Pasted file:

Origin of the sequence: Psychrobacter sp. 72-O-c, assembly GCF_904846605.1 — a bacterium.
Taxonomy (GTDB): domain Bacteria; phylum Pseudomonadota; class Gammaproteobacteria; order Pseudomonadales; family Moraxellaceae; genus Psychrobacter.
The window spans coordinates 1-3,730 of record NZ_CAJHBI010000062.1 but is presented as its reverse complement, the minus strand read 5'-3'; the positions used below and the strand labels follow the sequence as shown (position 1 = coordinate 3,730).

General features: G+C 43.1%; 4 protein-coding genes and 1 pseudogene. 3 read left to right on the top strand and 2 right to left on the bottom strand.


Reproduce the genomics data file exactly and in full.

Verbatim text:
Origin of the sequence: Psychrobacter sp. 72-O-c, assembly GCF_904846605.1 — a bacterium.
Taxonomy (GTDB): domain Bacteria; phylum Pseudomonadota; class Gammaproteobacteria; order Pseudomonadales; family Moraxellaceae; genus Psychrobacter.
The window spans coordinates 1-3,730 of record NZ_CAJHBI010000062.1 but is presented as its reverse complement, the minus strand read 5'-3'; the positions used below and the strand labels follow the sequence as shown (position 1 = coordinate 3,730).

General features: G+C 43.1%; 4 protein-coding genes and 1 pseudogene. 3 read left to right on the top strand and 2 right to left on the bottom strand.